Spiny Mice Can Repair Damaged Cardiac Tissue

By Elizabeth Chapin

LEXINGTON, Ky. (Dec. 9, 2021) — Spiny mice, known for their ability to regrow lost skin, also may be able to preserve injured cardiac tissue according to a new study conducted by a research team from the University of Kentucky College of Medicine and College of Arts & Sciences.

The research, published in Nature Regenerative Medicine, shows  this mammalian species can grow new blood vessels and reduce cardiac tissue damage after a heart attack, making it a promising new model for cardiac research, said Ashley Seifert, an associate professor in the Department of Biology.

Heart disease is the leading cause of death in the United States, causing about one in four deaths. The most common type of heart disease is coronary artery disease, which can lead to heart attack. Unfortunately, there are no approved therapies that can heal heart muscle after a heart attack.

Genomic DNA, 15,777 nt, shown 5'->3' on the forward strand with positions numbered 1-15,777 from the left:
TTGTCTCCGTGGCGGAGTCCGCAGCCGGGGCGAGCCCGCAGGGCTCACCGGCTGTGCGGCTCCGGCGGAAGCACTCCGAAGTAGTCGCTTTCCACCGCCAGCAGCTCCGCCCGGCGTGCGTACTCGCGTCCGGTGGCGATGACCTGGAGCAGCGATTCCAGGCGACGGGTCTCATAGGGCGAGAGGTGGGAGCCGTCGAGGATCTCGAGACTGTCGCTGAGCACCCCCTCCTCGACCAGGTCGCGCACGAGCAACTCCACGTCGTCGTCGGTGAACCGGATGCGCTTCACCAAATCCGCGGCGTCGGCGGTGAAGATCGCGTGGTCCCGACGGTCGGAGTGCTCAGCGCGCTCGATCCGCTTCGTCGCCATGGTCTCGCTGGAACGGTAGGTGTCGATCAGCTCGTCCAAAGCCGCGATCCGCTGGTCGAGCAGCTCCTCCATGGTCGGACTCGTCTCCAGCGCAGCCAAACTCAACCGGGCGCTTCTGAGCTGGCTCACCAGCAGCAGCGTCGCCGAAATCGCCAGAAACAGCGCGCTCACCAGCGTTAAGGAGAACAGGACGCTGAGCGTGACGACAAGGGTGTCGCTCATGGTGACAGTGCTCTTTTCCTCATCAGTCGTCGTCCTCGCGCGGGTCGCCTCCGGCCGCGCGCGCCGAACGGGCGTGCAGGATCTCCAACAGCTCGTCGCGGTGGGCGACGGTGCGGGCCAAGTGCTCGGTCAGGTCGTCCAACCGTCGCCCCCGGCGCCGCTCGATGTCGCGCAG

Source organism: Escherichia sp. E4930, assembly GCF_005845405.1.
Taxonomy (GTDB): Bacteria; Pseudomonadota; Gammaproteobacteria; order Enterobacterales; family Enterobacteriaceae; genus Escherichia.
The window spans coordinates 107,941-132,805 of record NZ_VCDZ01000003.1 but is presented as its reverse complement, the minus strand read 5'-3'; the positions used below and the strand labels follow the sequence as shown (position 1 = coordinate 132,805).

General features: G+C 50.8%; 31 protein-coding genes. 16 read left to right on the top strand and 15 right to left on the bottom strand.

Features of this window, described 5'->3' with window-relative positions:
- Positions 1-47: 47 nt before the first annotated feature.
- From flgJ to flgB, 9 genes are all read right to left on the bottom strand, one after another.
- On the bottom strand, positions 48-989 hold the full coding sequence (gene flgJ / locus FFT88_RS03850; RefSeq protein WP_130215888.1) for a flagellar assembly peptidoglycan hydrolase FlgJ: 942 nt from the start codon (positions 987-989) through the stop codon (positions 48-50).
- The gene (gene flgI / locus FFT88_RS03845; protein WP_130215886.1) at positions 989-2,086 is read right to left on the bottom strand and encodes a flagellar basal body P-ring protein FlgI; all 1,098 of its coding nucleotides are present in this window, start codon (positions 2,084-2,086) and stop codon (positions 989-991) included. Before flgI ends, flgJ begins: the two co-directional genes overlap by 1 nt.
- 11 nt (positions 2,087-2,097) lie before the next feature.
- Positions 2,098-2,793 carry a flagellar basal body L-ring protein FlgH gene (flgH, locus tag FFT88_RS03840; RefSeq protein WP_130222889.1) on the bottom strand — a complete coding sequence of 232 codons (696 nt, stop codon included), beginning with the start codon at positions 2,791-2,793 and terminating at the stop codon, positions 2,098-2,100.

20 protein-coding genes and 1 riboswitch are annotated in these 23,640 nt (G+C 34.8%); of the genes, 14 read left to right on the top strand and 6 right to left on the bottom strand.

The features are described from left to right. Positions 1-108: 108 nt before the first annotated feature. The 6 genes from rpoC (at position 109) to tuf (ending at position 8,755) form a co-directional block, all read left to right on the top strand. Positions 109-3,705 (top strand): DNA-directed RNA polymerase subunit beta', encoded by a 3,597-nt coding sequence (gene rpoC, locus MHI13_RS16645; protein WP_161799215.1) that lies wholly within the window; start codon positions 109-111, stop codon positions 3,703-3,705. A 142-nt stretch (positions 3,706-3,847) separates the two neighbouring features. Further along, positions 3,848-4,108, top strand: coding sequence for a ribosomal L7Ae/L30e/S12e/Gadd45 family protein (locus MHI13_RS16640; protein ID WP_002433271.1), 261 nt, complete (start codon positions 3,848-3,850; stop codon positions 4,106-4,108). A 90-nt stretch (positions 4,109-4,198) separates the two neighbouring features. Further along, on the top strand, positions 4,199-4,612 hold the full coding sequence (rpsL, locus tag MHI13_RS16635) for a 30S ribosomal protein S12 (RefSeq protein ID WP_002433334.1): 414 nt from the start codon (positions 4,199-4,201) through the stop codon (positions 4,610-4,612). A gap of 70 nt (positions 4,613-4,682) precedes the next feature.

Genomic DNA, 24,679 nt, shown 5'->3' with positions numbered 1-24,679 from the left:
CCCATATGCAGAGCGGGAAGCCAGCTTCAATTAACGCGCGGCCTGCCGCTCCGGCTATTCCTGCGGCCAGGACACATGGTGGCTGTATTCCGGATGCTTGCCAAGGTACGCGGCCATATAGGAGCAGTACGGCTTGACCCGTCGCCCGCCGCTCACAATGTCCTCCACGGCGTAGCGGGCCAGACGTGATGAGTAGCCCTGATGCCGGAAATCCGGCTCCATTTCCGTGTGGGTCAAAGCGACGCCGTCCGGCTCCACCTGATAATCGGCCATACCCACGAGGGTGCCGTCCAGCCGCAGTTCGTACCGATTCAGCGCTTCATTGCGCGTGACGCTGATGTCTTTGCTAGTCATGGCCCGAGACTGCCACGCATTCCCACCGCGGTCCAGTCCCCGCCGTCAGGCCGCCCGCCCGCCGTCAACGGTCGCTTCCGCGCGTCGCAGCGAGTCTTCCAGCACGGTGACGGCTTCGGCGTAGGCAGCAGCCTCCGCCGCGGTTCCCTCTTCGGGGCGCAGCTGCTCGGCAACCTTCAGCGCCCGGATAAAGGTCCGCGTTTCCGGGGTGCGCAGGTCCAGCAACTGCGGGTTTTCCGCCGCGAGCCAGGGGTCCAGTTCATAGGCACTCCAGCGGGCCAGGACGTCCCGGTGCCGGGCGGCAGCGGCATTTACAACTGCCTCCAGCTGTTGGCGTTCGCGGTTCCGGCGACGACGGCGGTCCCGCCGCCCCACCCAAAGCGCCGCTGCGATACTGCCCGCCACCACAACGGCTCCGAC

“The research team has been developing the spiny mouse model of complex tissue regeneration since discovering that they were capable of regrowing skin and ear tissue after injury," Seifert said. "Despite these studies, it had not yet been investigated how these animals respond to heart injury. We aim to use knowledge gained from our work with spiny mice to inform effective and successful therapies for the millions of patients who develop heart failure every year.”

The use of spiny mice as a novel model for heart disease requires transdisciplinary expertise, with the research team including experts from across UK. The new study was co-led by Ahmed Abdel-Latif, associate professor in the College of Medicine’s Department of Internal Medicine and interventional cardiologist with the UK Gill Heart and Vascular Institute, and Jonathan Satin,  professor in the Department of Physiology.